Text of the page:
Trick or Treat Options



The time for treats is just around the corner. Are you looking for options other than taking your kids door-to-door or driving them to friends and family all over town, just to ask for candy? There are other options—fun, safe, and creative ways to let kids (and parents) enjoy the evening and share the fun (and candy).

Check out these options . . .

Trick or Treat through the Office: Take a break from the day-to-day office routine and offer employees the option to bring their kids in after school for trick or treating. Let the kids dress up (maybe the employees, as well) and let that inner child have fun, too!  This option works for employees’ children or even a selected organization or school. It’s easy to pull off. Bring in candy/treats by the department or individually and let the children trick or treat their way through the office. Maybe include a costume contest and some fun activities in the lobby before they start their treat walks. Perhaps offer customized treat bags for each child and include small school supplies, as well as candy.

Trunk or Treat:  Many organizations and churches host trunk or treat events in their parking lots. This can end up as a friendly competition to see who can decorate their truck the best or even have a themed truck event with the hosts in costume, too. Typically, there are planned activities in addition to treating. The kids enjoy the fun; parents get in on the action if their “truck” is one of the stops.  It’s a fun-filled evening.

Pumpkin Patches:  Perhaps a local pumpkin patch has a planned event for kids with games, tractor rides, and treats. Check to see if there are special plans for kids on Halloween at your favorite place to get your pumpkin.

Haunted Trails/Haunted Houses:  If you enjoy being scared or having a good scream, visit one of the local trails or houses in the area. Depending on the age of your children, these may be great fun for the family. Forget the candy—let the screams begin!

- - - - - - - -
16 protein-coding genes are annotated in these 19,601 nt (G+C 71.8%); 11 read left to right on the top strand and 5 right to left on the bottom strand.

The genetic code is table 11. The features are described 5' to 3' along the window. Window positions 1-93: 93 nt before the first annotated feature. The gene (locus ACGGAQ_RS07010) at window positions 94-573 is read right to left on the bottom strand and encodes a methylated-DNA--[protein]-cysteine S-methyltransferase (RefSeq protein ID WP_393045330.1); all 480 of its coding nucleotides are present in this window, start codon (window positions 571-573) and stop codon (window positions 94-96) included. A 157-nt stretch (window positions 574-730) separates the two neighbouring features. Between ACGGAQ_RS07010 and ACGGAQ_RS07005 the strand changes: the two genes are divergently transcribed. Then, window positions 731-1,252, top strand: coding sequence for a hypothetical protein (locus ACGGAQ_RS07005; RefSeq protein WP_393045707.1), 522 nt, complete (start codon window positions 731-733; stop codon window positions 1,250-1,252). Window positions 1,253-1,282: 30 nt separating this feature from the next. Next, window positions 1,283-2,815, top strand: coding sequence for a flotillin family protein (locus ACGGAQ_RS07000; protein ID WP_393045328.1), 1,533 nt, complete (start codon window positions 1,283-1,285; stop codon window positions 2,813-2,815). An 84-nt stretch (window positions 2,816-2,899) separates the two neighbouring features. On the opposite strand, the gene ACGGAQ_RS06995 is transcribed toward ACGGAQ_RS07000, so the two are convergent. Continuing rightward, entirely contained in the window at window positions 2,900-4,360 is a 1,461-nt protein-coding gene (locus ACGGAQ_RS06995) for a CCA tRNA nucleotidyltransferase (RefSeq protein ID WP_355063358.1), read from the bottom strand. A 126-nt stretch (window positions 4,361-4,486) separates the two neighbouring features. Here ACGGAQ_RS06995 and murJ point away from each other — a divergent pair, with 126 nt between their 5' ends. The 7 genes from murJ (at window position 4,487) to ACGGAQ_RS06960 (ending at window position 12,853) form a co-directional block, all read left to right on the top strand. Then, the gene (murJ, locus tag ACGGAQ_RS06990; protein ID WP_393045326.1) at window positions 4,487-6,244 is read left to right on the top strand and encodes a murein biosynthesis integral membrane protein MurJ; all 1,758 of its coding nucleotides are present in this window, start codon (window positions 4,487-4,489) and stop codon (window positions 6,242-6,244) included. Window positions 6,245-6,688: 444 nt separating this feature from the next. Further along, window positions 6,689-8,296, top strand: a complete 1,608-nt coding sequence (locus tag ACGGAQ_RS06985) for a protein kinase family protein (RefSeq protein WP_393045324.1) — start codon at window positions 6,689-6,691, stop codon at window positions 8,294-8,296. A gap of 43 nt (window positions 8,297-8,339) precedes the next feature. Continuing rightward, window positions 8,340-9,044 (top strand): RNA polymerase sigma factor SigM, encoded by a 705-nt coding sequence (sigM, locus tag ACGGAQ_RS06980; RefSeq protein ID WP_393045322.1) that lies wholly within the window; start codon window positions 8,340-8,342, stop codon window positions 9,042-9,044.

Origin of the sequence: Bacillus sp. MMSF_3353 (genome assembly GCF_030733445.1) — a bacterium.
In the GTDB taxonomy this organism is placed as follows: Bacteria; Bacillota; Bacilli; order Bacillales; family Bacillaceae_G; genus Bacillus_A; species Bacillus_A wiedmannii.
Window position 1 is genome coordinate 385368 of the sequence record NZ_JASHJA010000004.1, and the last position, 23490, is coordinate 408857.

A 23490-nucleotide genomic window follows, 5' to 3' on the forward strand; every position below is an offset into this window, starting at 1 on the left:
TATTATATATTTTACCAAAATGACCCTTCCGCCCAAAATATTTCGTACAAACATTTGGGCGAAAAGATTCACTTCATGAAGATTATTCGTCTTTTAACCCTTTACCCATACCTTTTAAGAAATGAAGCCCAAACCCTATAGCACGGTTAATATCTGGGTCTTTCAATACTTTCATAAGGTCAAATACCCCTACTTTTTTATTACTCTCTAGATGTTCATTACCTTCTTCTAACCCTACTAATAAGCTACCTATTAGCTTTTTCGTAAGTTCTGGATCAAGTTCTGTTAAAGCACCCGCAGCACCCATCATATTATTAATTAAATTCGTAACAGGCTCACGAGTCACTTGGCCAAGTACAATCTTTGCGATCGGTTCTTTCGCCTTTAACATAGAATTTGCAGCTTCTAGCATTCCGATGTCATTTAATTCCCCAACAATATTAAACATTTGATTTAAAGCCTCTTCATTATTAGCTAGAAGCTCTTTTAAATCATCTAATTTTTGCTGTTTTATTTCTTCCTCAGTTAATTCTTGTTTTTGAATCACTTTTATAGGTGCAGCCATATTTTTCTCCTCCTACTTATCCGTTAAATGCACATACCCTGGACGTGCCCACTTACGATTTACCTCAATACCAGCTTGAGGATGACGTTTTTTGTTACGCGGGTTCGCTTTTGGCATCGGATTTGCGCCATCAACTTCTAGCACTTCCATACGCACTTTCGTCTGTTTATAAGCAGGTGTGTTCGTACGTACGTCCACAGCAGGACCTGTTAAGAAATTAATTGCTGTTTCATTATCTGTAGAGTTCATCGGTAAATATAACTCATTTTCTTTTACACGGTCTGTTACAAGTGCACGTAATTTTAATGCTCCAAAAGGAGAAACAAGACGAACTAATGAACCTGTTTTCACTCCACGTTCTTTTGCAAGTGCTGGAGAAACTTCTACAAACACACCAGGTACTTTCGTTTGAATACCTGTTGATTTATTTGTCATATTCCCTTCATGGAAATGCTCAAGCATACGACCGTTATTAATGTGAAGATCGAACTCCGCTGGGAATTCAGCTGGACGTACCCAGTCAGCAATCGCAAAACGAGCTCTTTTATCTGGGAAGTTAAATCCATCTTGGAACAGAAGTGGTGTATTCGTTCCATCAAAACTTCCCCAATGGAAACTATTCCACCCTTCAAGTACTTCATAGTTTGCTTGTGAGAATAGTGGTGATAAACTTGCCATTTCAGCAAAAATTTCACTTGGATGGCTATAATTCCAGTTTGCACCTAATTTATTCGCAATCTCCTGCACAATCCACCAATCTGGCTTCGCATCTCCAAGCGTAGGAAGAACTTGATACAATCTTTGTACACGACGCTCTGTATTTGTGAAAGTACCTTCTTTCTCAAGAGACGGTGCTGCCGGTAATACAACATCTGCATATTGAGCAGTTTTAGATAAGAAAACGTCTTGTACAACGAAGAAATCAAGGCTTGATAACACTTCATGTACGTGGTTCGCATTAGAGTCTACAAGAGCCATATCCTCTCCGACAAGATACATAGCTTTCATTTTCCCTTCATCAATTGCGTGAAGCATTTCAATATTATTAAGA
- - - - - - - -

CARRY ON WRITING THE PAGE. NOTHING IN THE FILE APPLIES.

Trick or Treat at a Nursing Home:  If a local nursing home is offering to host trick or treaters, this may be a wonderful option. Let’s face it; many residents don’t get that many visitors. What could put a smile on someone’s face faster than a little child dressed as their favorite princess or action hero? The connection between the older and younger generation is priceless and a win for everyone involved. You may find yourself adopting one of the residents to visit as a family or a group “grandparent” for a class.

Have a Costume Party:  Host a block party for the neighborhood kids, Sunday School class, etc. Make it a tradition and rotate to other houses every year.

Have each family bring a bag of candy for a giant grab bowl of candy. Plan a costume contest, decorate sugar cookies, carve pumpkins, have game stations—let your imagination take the lead.

Movie Marathon, Anyone?:  Not everyone enjoys going trick or treating. If that’s the case for your kids, plan a movie marathon for them. Depending on their ages, Casper, Hocus Pocus, Adams Family, and of course, The Great Pumpkin are great options. Movie options for older kids and teens can range from funny to creepy/scary with Freddy, Michael, or Chucky leading the list.

Use your imagination for other ways to spend family time together. Perhaps host a scavenger hunt and have the kids work to find their treats. Buy or make a Halloween piñata and enjoy watching the scramble for candy, once it’s finally broken. Got a fire pit in your background? Bring on the S’mores.  BOO!  Happy Halloween, y’all!


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